So, what's it like?
Well, the laptop comes preloaded with Vista Home Basic and a whole host of junk from Acer, including the dreaded Norton anti-virus software. I suppose, although I moan about all the junk, it presumably provides subsidies that help keep prices to this level.
Sadly (although expected) Vista runs like glue! IMHO, manufacturers really shouldn't be releasing computers with Vista that have only 512MB of RAM. Yes, it runs and we all know it looks pretty, but it would be quicker to paint the front room than write a letter. (There is however a good package deal with this computer to upgrade the RAM).
However, my stated intention was to evaluate the feasibility of Linux on a laptop, so with this in mind, the option was clear; get rid of Vista!
Now, even someone like me, who admits to not being a lover of Vista, sometimes has enough common sense to accept I might just need it back.
The laptop DOES NOT come with any form of media backup; no CD, DVD or even hidden partition, BUT, Acer provides some very good software that can not only backup files for you, but can write an image to DVD of the state of the laptop at release from manufacturing; in other words, a recovery disc. So this was the first job to be done. I now have two verified copies, so should I need to put this machine back to "standard", I can.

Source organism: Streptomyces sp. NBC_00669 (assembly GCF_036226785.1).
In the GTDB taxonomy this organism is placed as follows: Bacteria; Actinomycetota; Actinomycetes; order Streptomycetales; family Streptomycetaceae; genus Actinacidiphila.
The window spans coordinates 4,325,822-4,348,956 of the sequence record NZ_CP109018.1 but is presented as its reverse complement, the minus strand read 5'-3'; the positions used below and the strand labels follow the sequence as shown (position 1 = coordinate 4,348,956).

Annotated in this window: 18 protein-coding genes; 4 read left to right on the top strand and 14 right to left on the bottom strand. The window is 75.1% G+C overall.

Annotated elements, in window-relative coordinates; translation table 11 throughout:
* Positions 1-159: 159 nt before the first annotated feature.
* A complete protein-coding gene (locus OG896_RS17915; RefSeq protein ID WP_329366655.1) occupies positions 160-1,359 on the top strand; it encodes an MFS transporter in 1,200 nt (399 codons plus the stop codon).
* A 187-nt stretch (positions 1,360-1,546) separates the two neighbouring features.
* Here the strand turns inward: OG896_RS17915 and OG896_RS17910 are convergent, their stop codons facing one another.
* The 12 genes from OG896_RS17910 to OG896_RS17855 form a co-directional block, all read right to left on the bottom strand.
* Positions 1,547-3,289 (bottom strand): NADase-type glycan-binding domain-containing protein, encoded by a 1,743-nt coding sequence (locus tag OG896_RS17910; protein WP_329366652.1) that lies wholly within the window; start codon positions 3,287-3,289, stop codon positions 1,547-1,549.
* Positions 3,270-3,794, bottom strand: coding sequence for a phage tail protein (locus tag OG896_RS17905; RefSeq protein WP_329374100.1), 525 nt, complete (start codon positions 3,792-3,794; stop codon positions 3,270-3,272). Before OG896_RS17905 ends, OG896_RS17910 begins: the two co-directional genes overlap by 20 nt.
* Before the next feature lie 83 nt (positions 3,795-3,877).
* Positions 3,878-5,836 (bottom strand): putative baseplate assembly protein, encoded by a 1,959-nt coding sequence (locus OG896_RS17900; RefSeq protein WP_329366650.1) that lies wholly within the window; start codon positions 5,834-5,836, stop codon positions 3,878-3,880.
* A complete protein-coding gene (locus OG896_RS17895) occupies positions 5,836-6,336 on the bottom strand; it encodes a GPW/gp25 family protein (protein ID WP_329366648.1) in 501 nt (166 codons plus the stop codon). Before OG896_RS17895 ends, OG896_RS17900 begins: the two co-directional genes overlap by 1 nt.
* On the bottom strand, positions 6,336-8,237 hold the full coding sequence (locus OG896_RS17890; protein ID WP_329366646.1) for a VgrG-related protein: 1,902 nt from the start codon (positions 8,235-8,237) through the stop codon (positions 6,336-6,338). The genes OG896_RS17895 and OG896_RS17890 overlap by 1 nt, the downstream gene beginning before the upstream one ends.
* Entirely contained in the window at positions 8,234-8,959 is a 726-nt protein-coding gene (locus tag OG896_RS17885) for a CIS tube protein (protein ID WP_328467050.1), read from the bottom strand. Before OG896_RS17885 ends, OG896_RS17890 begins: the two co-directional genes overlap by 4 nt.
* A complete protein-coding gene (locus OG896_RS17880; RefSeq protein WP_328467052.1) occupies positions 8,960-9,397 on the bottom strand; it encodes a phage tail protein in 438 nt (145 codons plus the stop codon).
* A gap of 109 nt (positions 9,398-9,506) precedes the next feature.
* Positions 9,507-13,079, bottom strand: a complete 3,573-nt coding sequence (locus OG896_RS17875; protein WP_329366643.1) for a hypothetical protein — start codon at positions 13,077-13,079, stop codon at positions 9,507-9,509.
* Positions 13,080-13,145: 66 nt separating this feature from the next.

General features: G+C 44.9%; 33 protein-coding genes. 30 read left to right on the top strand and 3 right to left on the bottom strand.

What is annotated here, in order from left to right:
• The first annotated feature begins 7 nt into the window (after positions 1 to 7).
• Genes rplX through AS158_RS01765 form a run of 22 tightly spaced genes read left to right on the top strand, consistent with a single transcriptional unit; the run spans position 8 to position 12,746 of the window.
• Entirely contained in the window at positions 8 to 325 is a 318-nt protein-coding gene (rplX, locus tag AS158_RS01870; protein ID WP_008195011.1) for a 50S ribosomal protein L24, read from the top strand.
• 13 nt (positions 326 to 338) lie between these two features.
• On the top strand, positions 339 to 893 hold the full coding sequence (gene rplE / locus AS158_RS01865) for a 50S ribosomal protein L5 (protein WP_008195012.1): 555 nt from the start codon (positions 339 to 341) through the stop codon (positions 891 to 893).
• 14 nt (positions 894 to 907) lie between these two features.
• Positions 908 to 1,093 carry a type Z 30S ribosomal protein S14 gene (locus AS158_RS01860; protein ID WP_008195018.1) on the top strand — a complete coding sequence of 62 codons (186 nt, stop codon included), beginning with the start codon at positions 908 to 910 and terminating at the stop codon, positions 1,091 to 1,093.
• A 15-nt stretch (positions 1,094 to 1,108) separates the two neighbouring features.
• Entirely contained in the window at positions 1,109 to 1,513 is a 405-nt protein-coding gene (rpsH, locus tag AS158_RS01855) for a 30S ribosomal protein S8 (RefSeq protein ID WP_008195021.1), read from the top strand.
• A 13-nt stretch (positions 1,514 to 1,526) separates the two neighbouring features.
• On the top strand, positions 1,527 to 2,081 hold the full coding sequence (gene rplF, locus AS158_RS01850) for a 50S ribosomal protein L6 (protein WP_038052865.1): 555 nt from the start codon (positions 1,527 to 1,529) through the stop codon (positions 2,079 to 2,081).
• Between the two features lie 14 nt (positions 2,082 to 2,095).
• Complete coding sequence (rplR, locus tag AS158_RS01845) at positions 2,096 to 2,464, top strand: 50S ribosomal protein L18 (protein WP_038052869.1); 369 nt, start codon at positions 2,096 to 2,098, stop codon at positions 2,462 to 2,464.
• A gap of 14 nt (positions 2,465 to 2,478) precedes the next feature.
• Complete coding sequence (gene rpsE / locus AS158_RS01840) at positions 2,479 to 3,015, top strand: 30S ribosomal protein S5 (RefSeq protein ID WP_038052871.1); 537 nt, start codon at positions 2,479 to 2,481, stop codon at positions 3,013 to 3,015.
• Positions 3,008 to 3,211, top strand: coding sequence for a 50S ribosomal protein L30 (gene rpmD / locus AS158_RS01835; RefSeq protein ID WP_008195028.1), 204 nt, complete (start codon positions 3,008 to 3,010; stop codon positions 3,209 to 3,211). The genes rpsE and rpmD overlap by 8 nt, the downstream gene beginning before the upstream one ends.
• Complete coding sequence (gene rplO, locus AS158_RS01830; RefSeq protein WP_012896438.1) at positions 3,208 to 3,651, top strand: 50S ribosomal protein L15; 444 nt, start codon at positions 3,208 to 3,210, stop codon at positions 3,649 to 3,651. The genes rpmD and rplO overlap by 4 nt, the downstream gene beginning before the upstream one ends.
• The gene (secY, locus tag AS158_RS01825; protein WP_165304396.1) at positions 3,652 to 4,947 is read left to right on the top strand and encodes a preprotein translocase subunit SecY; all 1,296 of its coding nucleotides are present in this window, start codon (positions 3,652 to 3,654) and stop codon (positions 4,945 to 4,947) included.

Once this operation was complete, it was time to look around for a suitable Linux distro to load on to the computer. The original plan was to use Ubuntu or Kubuntu, but when testing, it became apparent these (surprisingly) didn't support WPA-PSK (wireless encryption) out of the box, so I had to look elsewhere. (Vista incidentally, was also very flaky with WPA-PSK).
Recent reports indicated PCLinuxOS was a user friendly distro with excellent hardware support and so I tried it's live CD. Sure enough, it recognized all the hardware and supported my network wireless encryption as well. This is now loaded on this laptop.
Of course, not only is PCLinuxOS a workable alternative to Vista, but as all Linux distros come with a complete suite of programs that makes it an operational sytem from first bootup and of course, it's completely legal (and fee!).
The proof of the pudding is this machine (without any modification) now runs "fast and furious" and indeed, these two Consumer Watch contributions have been written on this laptop, in Linux and transmitted wirelessly to PCA's server.
The challenge was; can Linux be run successfully on a laptop? Clearly it can.
Conclusion. This machine at £299.99p, in this configuration is a winner. If you want to keep Vista loaded, look seriously at upgrading the RAM, but it's still a very good machine for minimal cost and I'm delighted with it.